If one feels that offbeat subjects, bold dialogues and contemporary themes have marked Pune’s theatre scene only in the recent times, one needs to delve deeper into the decades gone by. The city boasts of theatre groups that came into being when artistes were looking for a medium to break away from the conventional and conservative expressions of theatre. Standing strong against initial criticism, these groups and those associated with it were determined to find their feet, and they did. Within a short span, the groups not only carved a niche for themselves in the city but also in the hearts of drama enthusiasts. Here we unfold the artistic sojourns of three city-based theatre groups:
Progressive Dramatic Association
Established: 1951

Nearly 63 years ago, six friends — Late Professor Bhalba Kelkar, Dr Shriram Lagoo, Taramati Gharpure, Keshav Ghule, Jayant Dharmadhikari and Shridhar Limaye — who were keen on doing something different in the field of theatre, became instrumental in founding the Progressive Dramatic Association (PDA), a name that went on to gain fame for staging experimental Marathi plays.

“The group was formed with the ideology of presenting something new to the audience other than traditional plays. All the plays done by PDA were new in all aspects — be it artistes, subjects, set-up or other theatrical elements,” says PDA secretary Shashikant Kulkarni.

Till date, the group has staged as many as 80 plays, which have witnessed altogether over 2,000 shows in not just Maharashtra but also in in cities such as Bangalore, Chennai, Jabalpur, Ajmer, Hyderabad, Bhopal, Kolkata, Delhi and many more. More than 25 productions by PDA were staged at state-level theatre competitions and won laurels. A couple of them were also showcased internationally in countries such as South Korea and Canada. Among its several productions such as Vedayacha Ghar Unhat, Jagannathacha Rath, Prema Tujha Ranga Kasa, Sati, Sahasrachandradarshan and Tu Veda Kumbhar to name a few, the most acclaimed play is Ghashiram Kotwal, penned by Vijay Tendulkar in 1972. “PDA was the first group to perform Ghashiram Kotwal in 1972,” says Kulkarni.

For the last 20 years, PDA has been conducting three-week theatre workshops for college students between May and June. The group invites experts in the field to share their knowledge on acting, lighting, make-up and other aspects with the participants. “Besides, for the past 35 years, we have been producing one historical play every year based on prominent figures of Peshwai period. The play has two shows — one at Parvati and the other at Mrityunjeshwar Temple,” says Kulkarni.

However, the pace at which PDA produced experimental plays, says Kulkarni, has slowed down a bit. “People, who were interested in theatre, are getting inclined towards television. There is no dearth of theatre artistes, but there is a shortage of artistes who can devote themselves completely to theatre,” complains Kulkarni, adding that the last production of PDA was in November 2012 titled Ardhuk, written by Sameer Mone and directed by Dilip Vengurlekar.

Theatre Academy
Established: 1972

For the birth of any new idea, the inception of its germ is pertinent. When PDA was in the process of staging Ghashiram Kotwal, a major disagreement took place between its members. Its senior members Satish Alekar, Shridhar Rajguru and Jabbar Patel broke away from PDA and formed Theatre Academy in 1972. The group went on to produce Ghashiram Kotwal the same year.

Theatre Academy has the credentials of being rebellious from the very beginning; and the group made it obvious in their productions too, all of which made a comment on the social fabric. Since the time it was established, Theatre Academy has staged several plays that received rave reviews across the country. The plays include Mahanirvaan, Begum Barve and Teen Paisacha Tamasha among others.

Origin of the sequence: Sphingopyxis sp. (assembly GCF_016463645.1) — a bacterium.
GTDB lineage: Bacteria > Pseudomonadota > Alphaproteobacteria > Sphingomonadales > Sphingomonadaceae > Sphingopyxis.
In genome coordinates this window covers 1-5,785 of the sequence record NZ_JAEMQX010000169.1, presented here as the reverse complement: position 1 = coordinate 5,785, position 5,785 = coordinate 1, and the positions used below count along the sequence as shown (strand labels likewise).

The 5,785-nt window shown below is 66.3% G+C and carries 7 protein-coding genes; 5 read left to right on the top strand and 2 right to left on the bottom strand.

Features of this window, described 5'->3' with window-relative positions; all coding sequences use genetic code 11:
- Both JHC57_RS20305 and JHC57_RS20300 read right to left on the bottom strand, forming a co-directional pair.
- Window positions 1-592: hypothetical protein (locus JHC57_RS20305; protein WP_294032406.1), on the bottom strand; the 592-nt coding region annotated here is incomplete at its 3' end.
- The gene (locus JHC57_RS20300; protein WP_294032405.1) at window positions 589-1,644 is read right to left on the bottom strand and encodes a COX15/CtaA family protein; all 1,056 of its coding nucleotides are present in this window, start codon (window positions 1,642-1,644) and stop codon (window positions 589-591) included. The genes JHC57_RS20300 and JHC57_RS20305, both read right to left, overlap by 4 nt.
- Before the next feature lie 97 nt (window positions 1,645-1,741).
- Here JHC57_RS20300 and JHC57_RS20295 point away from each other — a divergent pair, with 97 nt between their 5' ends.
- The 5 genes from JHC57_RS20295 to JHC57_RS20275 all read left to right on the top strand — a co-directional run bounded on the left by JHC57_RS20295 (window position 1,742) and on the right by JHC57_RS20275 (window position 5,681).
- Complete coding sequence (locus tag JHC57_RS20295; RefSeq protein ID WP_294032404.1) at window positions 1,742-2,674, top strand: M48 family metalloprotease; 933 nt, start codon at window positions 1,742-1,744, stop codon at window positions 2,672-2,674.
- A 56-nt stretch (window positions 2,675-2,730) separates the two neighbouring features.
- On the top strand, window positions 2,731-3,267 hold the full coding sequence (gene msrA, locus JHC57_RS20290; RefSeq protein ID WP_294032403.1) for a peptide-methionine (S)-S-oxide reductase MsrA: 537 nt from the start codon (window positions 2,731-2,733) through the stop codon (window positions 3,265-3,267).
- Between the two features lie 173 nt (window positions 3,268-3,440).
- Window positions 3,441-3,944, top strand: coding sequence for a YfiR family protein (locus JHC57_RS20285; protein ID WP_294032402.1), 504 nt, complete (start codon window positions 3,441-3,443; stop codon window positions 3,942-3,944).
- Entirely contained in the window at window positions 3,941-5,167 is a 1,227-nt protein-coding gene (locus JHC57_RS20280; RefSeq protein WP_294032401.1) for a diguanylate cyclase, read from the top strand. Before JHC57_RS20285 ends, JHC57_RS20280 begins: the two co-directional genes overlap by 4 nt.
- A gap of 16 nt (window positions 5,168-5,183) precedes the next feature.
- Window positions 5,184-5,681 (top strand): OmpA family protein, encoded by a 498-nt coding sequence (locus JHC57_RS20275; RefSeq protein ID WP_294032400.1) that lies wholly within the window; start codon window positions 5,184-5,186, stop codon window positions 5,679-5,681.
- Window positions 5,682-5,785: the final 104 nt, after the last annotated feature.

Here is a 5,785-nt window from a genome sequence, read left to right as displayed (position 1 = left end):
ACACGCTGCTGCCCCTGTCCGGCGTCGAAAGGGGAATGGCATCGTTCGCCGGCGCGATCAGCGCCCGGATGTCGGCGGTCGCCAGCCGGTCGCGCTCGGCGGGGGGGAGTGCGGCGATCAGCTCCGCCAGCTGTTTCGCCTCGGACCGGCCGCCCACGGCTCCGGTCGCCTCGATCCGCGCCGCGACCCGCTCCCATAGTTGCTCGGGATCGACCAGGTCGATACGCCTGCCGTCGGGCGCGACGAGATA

However, of late, Theatre Academy hasn’t been producing plays for the same reasons cited by other theatre groups. “There are good actors who are keen on doing theatre but once they get work in television, they are forced to step back from theatre, simply because television industry is too demanding and artistes cannot devote time to both,” says Prasad Purandare, president of the group.

Though the group may not be active in terms of producing plays, it has kept its focus intact on all things creative. For the last five years, Theatre Academy has been holding a musical one-act play competition titled Rangasangeet, which is organised in six cities of Maharashtra. While every centre has a primary round, the final round is conducted in Pune, where altogether 12 one-act plays are showcased — two from each centre. “The younger generation comes up with its own music to express and perform, and the final outcome is phenomenal and impressive,” adds Purandare.

Indian People’s Theatre Association
Established: 1992

“Since the time IPTA Pune was launched in 1992 by its founder member Ramesh Tilekar, it has only staged plays that give some social message. Be it our first play Madaan (1992), or Agneepath (1994), Mee Mantri Zhalo (1996) and Chitaai (2001),” says Ravindra Deodhar, general secretary, IPTA Pune. While IPTA based in other cities across the country staged plays in other languages, IPTA Pune primarily did Marathi plays. However, after successfully staging several plays, the production of plays was stopped at IPTA Pune in 2002, the same year the office of Maharashtra IPTA was shifted from Mumbai to Pune.

From 2002 to 2008, the group remained active in conducting inter-college street play competitions in association with the SP College. This activity too was stopped in 2008 for a period of three years, and was restarted in 2011. The group has staged three drama festivals so far — in 1998 (Madaan and Ghashiram Kotwal), 2002 (Raat and Tajmahal Ka Tender) and 2013 (Chalta Hai Yaar, Hee Vaata Doora Jaate and Talyat Malyat). In 2001, the group’s production, Chitaai (by Deodhar), which portrayed the story of a man who worked in a crematorium, won as many as nine awards at state-level theatre competitions.

“Since 1992, IPTA Pune has also produced three films. While its latest film, a documentary titled Rangabhashakar directed by Amrut Samak, was screened over a week ago at NFAI, the other two films are Dharti Ke Lal (1946) directed by Khwaja Ahmed Abbas and Kahan Kahan Se Guzre (2012) by Masood Akhtar,” says Deodhar.